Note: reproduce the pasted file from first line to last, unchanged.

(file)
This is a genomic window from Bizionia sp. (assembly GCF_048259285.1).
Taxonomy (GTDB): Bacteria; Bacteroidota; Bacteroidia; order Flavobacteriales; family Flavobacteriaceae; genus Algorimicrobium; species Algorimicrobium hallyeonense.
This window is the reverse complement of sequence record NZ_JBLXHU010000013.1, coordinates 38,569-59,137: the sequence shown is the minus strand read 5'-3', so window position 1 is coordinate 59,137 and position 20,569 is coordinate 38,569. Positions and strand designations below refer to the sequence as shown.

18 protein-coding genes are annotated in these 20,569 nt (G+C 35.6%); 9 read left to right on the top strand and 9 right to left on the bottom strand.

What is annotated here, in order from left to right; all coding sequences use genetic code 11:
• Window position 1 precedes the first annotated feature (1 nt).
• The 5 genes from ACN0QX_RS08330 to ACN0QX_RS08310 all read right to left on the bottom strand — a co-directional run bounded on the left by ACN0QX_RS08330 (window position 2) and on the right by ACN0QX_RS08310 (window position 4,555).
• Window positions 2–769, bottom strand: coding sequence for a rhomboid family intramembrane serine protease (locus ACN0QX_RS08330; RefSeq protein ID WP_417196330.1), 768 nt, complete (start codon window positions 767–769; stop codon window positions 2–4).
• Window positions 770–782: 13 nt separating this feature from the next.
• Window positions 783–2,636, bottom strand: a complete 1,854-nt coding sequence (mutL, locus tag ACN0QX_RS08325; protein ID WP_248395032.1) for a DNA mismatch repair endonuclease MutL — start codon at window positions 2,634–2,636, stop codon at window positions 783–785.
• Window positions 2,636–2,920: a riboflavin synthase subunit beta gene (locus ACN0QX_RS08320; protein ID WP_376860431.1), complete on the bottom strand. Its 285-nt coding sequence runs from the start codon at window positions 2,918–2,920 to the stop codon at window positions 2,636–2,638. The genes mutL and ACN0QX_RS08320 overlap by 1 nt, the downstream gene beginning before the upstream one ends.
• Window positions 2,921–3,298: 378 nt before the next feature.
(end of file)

This is a genomic window from Bizionia sp. (assembly GCF_048259285.1).
Taxonomy (GTDB): Bacteria; Bacteroidota; Bacteroidia; order Flavobacteriales; family Flavobacteriaceae; genus Algorimicrobium; species Algorimicrobium hallyeonense.
This window is the reverse complement of sequence record NZ_JBLXHU010000013.1, coordinates 38,569-59,137: the sequence shown is the minus strand read 5'-3', so window position 1 is coordinate 59,137 and position 20,569 is coordinate 38,569. Positions and strand designations below refer to the sequence as shown.

18 protein-coding genes are annotated in these 20,569 nt (G+C 35.6%); 9 read left to right on the top strand and 9 right to left on the bottom strand.

What is annotated here, in order from left to right; all coding sequences use genetic code 11:
• Window position 1 precedes the first annotated feature (1 nt).
• The 5 genes from ACN0QX_RS08330 to ACN0QX_RS08310 all read right to left on the bottom strand — a co-directional run bounded on the left by ACN0QX_RS08330 (window position 2) and on the right by ACN0QX_RS08310 (window position 4,555).
• Window positions 2–769, bottom strand: coding sequence for a rhomboid family intramembrane serine protease (locus ACN0QX_RS08330; RefSeq protein ID WP_417196330.1), 768 nt, complete (start codon window positions 767–769; stop codon window positions 2–4).
• Window positions 770–782: 13 nt separating this feature from the next.
• Window positions 783–2,636, bottom strand: a complete 1,854-nt coding sequence (mutL, locus tag ACN0QX_RS08325; protein ID WP_248395032.1) for a DNA mismatch repair endonuclease MutL — start codon at window positions 2,634–2,636, stop codon at window positions 783–785.
• Window positions 2,636–2,920: a riboflavin synthase subunit beta gene (locus ACN0QX_RS08320; protein ID WP_376860431.1), complete on the bottom strand. Its 285-nt coding sequence runs from the start codon at window positions 2,918–2,920 to the stop codon at window positions 2,636–2,638. The genes mutL and ACN0QX_RS08320 overlap by 1 nt, the downstream gene beginning before the upstream one ends.
• Window positions 2,921–3,298: 378 nt before the next feature.